I attended two dinners and one lunch (in addition to the dinner that I helped moderate). These sessions are structured around tables where a moderator leads a discussion and then, at dessert time, everything switches to more lecture-style. Both these and the workshops are really great to get to know folks who are also interested in the topic, even if that’s not what they actually do. At the one on technology and education, I sat at Negroponte’s table. At one on spreadable chronic diseases, I sat with a guy from Kaiser Permanente. At the cultural leaders dinner, I sat with Yo-Yo Ma and Homi Bhabha. Each sessions proved to be utterly fascinating and a great opportunity to get to see issues from a different perspective. I was completely blown away by some of the amazing people at these sessions, both at my table and those moderating other tables. At the cultural leaders dinner, Emma Thompson showed a new short movie on sex trafficking which really blew me away. (Her PSA called I Am Elana is also mind-opening.)
Of the private events I went to, the best was a small discussion with Yo-Yo Ma where he talked about how successful people have fears and how challenging it is to be so successful so young. This was for the Young Global Leaders and so it turned into a fantastic discussion about issues related to being young and successful. I’ve decided that Yo-Yo Ma is a god – he is extremely playful and equally present and engaged. I found talking to him to be soul-enhancing.
On top of these structured events, there were also all sorts of different kinds of schmooze receptions and parties. I found that I was dreadful at these. I’m not so good about wandering around schmoozing people, although it was astonishing to watch some people who were tremendously good at it. I did OK at the parties where I knew folks (and there were a decent number of tech folks there), but otherwise… eventually I decided that I would be better off focusing on the small things involving intimate interactions with new people or friends of friends. I got to attend two non-structured dinners which were really great for getting to know new people and diving deep. Because Davos is cold and slippery, there are all of these shuttle buses that go everywhere. I found that I had many fun conversations sitting in those shuttle buses. This was much more up my style than the schmooze affairs so I decided to do some extra rounds on the buses a couple of nights.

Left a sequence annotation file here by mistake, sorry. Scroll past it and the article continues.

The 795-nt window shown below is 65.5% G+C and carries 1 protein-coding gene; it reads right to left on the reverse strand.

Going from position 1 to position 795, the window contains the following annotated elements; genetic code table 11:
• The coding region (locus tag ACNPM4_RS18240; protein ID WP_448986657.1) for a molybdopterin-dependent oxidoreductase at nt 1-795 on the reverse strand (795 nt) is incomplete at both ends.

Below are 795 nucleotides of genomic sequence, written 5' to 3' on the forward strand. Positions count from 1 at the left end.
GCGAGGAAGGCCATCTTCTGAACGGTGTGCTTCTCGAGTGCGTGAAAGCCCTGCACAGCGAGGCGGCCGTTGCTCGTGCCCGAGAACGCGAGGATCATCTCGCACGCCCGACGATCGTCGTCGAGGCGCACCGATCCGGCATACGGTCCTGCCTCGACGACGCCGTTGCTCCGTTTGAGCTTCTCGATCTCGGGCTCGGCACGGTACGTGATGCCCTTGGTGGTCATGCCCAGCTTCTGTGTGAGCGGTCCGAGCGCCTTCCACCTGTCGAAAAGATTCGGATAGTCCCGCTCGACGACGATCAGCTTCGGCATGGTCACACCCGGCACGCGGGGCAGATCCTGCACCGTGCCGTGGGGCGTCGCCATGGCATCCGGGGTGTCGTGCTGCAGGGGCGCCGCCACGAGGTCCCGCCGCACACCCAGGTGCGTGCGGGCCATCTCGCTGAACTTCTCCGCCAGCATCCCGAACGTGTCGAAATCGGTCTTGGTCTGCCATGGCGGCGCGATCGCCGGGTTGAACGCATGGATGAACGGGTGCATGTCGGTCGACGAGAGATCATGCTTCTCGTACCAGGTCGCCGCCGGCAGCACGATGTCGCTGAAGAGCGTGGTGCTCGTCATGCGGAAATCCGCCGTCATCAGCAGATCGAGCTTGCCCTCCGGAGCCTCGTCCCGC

At Davos, I was not a VIP by any stretch of one’s imagination. In fact, I was pretty close to the bottom of the attendee pecking order. It was pretty entertaining to see how people’s eyes would gaze over when they looked at my tag – politicians and heads of very important companies are significant; researchers.. not so much. Those who did want to engage me on my work usually wanted to get advice about their kids; I did a lot of parent therapy at Davos which was fine by me. But it really was weird to watch the hierarchies operate there. All the same, folks were relatively down-to-earth.
Another thing about Davos was that it became painfully clear that most business people are unaware of their role in the system. The conversations of the conference were heavily focused on environmentalism, inequality, terrorism, and doing good to solve the world’s problems. What I found was that many powerful people desperately want to help solve these problems but they seem unaware of their role in perpetuating some of the ills. It was weird… I couldn’t tell if such folks were clueless or delusional. I still need to chew on this a bit more. But it was fascinating to see that most businesspeople at Davos genuinely believed that they could help the world.
Many people at Davos wanted to know who I was going to vote for – our election is extremely interesting to non-US folks and I was completely shocked to find that most non-US business people that I met at Davos strongly preferred Barack to Hillary. I wasn’t expecting that. As for the U.S. Republicans… they too preferred Barack if they had to choose a Dem. Even though we weren’t in the U.S., the U.S. was overly present there. Our economy, our elections, our politics… all of these were front and central from the global audience. Very strange.
All and all, I got little sleep but had a fantastic time meeting interesting people and talking about ideas and watching how some of the most powerful people in the world network. It really was just downright absurd and I still can’t get it through my head that they allowed me in. ::laugh:: Now I must process what to do with what I learned there.